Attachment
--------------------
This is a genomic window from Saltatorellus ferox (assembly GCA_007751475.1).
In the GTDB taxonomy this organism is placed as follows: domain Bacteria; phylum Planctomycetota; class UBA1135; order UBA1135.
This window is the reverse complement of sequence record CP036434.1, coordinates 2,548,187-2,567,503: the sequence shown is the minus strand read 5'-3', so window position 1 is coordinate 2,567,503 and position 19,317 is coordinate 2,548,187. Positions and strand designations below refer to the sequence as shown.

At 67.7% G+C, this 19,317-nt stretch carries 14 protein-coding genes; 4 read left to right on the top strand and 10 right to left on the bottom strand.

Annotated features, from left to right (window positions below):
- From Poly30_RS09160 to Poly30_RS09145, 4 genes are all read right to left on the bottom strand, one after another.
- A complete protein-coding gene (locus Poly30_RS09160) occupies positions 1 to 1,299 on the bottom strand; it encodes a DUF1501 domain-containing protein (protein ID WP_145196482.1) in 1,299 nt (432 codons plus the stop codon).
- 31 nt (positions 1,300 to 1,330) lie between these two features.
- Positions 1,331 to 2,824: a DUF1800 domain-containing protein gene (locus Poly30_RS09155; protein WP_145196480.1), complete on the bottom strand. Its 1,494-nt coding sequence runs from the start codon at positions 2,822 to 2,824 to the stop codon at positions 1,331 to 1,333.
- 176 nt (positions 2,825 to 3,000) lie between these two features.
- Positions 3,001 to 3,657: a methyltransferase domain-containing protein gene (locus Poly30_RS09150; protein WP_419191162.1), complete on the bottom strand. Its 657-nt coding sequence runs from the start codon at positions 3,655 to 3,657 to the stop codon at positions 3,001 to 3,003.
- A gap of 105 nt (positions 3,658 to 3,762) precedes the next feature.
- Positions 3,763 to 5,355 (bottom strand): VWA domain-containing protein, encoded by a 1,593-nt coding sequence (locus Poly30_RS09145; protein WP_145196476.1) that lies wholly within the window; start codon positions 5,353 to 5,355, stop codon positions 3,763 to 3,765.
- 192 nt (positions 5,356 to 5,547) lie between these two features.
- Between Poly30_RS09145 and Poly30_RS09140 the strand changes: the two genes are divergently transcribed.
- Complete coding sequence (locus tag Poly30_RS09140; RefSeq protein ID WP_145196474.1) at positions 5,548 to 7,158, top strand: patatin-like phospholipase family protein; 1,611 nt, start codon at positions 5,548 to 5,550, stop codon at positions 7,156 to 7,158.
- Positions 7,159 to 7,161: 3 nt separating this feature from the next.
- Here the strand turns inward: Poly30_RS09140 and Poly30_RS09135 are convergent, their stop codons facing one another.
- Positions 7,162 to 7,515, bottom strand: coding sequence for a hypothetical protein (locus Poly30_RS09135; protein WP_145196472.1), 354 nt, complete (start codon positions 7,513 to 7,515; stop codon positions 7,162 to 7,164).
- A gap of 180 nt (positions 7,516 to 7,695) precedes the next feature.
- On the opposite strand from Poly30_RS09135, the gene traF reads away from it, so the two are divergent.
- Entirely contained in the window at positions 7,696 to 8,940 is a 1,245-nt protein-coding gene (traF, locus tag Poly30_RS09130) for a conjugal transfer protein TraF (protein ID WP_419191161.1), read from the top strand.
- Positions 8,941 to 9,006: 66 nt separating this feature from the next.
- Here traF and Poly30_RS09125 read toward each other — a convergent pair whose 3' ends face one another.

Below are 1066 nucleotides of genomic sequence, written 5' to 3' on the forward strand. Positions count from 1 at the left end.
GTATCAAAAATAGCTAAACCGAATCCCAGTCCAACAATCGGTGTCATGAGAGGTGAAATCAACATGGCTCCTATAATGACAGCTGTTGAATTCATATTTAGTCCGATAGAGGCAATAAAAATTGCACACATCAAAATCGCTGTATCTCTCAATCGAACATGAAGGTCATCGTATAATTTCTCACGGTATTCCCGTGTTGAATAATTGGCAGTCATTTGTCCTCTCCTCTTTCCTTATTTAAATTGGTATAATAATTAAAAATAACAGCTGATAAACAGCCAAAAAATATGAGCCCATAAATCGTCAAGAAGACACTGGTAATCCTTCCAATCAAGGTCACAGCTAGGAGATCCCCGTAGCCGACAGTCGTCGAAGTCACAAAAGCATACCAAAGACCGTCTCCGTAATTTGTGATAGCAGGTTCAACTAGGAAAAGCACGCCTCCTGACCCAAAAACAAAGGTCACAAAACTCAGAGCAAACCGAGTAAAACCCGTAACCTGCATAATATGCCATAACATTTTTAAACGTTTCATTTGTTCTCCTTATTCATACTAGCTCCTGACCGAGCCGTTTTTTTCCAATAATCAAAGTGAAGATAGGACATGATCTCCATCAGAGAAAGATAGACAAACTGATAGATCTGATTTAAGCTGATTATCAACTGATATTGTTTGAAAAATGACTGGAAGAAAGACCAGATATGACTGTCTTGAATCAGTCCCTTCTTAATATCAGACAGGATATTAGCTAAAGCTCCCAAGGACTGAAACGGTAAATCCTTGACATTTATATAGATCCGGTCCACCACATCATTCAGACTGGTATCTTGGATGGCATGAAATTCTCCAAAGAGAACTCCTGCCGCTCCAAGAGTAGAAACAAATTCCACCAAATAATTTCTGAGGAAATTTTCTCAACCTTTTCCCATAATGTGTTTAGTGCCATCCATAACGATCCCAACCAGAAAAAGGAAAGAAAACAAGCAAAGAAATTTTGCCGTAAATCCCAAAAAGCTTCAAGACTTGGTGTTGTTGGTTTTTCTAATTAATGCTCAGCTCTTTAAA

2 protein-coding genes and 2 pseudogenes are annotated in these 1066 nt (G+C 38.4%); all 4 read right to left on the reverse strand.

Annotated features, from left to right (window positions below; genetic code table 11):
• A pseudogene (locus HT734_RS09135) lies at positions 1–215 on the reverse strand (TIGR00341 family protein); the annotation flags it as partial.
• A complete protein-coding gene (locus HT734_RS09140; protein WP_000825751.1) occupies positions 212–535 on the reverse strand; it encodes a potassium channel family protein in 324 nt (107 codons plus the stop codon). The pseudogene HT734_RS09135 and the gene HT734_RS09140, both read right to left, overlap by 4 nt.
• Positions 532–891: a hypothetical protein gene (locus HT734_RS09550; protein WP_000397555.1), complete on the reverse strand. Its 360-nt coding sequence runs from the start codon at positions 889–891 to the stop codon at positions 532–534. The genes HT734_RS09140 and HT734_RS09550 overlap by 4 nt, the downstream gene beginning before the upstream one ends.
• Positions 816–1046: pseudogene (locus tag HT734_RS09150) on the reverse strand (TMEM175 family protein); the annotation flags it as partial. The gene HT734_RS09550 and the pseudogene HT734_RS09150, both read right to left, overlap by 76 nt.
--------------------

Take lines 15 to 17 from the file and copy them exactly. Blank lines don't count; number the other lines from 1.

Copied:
- Between Poly30_RS09145 and Poly30_RS09140 the strand changes: the two genes are divergently transcribed.
- Complete coding sequence (locus tag Poly30_RS09140; RefSeq protein ID WP_145196474.1) at positions 5,548 to 7,158, top strand: patatin-like phospholipase family protein; 1,611 nt, start codon at positions 5,548 to 5,550, stop codon at positions 7,156 to 7,158.
- Positions 7,159 to 7,161: 3 nt separating this feature from the next.